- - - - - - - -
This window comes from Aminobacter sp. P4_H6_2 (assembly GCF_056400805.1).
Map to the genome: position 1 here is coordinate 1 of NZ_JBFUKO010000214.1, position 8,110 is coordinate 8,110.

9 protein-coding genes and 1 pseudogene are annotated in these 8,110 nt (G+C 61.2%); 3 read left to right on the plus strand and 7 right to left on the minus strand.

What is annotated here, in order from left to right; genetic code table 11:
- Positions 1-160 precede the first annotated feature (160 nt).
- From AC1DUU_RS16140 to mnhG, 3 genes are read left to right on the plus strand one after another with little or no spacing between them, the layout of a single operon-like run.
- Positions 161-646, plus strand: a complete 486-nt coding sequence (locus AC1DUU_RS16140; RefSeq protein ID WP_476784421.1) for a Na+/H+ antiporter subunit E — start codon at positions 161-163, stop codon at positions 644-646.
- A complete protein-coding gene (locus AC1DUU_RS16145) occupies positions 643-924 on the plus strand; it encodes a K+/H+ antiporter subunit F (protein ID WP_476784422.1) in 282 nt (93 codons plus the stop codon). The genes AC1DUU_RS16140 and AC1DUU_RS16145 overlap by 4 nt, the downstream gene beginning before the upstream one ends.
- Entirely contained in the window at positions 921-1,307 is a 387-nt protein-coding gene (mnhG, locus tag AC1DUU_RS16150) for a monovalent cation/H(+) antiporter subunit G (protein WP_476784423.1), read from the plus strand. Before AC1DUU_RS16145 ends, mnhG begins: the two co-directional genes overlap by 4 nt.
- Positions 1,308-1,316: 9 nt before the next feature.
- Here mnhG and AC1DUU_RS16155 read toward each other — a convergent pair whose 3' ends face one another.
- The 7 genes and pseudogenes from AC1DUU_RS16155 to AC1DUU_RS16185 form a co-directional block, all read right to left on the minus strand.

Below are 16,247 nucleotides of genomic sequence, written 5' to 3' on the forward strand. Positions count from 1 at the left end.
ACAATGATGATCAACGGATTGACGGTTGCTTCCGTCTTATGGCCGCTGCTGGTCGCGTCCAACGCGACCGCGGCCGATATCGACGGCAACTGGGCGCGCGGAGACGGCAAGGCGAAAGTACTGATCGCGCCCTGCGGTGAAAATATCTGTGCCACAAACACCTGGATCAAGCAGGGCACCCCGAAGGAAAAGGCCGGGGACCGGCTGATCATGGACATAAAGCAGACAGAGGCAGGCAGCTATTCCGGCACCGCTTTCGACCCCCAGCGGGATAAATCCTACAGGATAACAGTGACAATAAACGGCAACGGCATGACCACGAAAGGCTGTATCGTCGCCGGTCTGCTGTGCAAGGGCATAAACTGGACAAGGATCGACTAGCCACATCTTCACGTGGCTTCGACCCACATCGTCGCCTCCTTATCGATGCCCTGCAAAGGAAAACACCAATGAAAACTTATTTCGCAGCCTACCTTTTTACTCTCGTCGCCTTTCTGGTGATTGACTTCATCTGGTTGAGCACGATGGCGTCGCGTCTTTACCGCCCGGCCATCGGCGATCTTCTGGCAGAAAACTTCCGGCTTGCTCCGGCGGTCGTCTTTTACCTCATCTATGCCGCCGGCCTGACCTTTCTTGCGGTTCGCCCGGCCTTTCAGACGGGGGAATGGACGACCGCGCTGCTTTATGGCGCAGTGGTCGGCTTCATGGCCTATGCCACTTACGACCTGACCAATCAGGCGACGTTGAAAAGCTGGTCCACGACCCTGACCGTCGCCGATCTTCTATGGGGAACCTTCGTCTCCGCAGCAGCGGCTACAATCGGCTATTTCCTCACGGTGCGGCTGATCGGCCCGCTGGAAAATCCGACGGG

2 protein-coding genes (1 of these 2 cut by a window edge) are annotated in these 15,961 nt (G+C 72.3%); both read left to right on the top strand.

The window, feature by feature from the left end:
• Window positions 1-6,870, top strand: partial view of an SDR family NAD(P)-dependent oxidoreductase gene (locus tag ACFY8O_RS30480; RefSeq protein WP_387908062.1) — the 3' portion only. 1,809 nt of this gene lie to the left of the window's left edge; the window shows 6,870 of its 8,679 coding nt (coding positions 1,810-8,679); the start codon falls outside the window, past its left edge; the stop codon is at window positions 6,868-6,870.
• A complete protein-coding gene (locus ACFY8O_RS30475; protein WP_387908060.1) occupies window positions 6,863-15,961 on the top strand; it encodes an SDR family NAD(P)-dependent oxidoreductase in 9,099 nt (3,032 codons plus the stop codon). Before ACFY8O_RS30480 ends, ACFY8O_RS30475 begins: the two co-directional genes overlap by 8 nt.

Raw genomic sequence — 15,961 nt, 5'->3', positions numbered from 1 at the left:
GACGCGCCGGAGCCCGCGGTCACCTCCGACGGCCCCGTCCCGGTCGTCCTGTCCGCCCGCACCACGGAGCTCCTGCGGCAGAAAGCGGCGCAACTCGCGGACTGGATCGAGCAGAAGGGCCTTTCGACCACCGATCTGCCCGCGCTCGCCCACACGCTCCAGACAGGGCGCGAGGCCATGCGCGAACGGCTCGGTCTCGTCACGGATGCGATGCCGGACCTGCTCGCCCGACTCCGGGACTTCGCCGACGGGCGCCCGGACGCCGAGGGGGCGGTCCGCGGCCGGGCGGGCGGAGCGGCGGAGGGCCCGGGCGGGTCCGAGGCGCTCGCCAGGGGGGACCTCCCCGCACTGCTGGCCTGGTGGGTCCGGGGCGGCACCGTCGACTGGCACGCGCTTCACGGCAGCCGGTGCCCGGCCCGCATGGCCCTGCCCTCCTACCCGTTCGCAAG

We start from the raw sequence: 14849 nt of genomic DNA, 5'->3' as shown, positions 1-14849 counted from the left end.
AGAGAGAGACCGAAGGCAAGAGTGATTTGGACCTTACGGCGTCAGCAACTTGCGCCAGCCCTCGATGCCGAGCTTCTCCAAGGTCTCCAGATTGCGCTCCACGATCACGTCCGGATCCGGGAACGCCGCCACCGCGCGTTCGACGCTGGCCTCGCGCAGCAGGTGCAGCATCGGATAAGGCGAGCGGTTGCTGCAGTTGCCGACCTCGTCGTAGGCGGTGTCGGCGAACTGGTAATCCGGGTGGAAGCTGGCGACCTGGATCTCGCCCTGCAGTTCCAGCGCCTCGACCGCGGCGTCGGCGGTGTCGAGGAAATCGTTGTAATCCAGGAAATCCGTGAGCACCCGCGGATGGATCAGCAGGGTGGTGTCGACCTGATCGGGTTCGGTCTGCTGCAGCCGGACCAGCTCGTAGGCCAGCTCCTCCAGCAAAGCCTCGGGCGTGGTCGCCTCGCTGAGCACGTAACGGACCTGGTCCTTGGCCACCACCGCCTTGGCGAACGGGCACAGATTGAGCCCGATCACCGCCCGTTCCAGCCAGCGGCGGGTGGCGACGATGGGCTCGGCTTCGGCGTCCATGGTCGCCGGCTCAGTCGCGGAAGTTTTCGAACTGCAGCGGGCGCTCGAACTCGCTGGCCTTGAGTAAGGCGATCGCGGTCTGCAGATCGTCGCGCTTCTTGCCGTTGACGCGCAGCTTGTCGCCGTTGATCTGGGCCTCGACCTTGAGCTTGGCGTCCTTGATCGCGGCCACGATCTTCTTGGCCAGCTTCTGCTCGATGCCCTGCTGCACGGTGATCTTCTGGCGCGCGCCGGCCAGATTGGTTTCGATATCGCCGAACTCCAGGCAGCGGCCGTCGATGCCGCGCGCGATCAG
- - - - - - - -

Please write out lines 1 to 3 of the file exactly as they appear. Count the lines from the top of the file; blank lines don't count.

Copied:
This window comes from Aminobacter sp. P4_H6_2 (assembly GCF_056400805.1).
Map to the genome: position 1 here is coordinate 1 of NZ_JBFUKO010000214.1, position 8,110 is coordinate 8,110.

9 protein-coding genes and 1 pseudogene are annotated in these 8,110 nt (G+C 61.2%); 3 read left to right on the plus strand and 7 right to left on the minus strand.